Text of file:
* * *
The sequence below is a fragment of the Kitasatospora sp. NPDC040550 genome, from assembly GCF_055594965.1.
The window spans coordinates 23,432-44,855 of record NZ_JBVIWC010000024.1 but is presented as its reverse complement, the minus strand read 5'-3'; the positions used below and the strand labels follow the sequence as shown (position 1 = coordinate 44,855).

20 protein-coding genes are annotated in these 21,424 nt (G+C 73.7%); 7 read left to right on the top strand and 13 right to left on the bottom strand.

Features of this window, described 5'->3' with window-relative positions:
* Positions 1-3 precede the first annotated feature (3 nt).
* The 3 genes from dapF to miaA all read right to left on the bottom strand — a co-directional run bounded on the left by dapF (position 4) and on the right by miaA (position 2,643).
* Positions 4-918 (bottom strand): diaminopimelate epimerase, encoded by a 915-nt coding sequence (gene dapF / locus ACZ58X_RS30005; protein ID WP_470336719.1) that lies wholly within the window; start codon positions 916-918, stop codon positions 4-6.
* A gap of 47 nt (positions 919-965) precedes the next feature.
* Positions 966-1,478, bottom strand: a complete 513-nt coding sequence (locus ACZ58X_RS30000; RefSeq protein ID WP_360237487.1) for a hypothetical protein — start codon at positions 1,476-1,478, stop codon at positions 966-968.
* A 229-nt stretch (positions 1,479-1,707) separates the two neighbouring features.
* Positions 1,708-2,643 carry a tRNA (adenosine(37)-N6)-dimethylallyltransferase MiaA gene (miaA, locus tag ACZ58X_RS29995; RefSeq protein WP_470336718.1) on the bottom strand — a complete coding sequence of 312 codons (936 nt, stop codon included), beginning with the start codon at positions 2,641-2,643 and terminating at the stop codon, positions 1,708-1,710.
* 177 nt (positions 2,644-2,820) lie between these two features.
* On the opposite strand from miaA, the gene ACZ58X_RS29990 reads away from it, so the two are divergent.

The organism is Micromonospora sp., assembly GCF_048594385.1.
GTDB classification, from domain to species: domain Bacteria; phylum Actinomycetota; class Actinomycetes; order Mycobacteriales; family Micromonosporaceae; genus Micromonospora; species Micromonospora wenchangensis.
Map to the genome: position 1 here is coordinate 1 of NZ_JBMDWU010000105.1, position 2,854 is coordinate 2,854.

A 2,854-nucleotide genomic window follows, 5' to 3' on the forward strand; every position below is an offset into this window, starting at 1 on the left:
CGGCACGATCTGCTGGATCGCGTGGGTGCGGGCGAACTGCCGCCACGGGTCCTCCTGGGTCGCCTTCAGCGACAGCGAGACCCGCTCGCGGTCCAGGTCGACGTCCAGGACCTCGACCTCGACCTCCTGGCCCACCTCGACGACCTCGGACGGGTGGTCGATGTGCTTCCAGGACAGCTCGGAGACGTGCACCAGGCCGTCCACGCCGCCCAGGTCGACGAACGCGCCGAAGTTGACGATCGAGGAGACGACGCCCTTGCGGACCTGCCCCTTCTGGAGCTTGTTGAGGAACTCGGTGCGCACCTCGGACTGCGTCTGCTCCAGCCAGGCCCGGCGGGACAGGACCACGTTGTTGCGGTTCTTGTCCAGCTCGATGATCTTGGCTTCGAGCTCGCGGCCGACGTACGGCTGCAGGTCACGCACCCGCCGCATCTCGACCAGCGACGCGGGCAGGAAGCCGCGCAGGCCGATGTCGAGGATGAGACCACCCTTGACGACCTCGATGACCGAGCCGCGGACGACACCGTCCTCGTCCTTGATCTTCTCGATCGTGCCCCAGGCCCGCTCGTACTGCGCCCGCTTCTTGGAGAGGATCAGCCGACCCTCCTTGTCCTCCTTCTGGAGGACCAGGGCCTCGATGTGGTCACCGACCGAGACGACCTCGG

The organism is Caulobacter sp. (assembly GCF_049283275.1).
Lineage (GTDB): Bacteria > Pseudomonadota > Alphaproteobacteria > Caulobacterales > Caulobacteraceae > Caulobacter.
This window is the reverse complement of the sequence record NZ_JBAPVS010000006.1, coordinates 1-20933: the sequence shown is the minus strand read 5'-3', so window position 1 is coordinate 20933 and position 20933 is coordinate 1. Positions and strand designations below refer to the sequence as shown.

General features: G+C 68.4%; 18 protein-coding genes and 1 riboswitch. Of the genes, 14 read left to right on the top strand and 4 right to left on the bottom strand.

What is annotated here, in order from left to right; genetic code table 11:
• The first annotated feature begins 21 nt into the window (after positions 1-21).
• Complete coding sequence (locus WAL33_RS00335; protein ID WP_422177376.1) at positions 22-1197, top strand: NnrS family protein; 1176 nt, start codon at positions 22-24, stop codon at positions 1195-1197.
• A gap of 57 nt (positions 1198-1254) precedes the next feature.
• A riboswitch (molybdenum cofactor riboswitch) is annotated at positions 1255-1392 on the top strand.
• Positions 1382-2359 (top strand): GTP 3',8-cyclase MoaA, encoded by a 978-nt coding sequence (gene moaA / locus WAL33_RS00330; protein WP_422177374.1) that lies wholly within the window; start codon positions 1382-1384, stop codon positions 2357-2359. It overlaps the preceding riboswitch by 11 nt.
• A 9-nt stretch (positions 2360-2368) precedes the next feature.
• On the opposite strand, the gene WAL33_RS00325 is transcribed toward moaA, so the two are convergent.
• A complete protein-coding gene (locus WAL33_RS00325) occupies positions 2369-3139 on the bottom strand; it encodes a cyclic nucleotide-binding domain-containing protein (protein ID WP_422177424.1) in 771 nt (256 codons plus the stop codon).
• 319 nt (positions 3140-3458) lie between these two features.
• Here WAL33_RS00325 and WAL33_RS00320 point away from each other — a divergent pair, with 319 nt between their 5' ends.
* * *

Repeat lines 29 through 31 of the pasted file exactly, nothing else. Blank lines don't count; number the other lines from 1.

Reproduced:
• A 9-nt stretch (positions 2360-2368) precedes the next feature.
• On the opposite strand, the gene WAL33_RS00325 is transcribed toward moaA, so the two are convergent.
• A complete protein-coding gene (locus WAL33_RS00325) occupies positions 2369-3139 on the bottom strand; it encodes a cyclic nucleotide-binding domain-containing protein (protein ID WP_422177424.1) in 771 nt (256 codons plus the stop codon).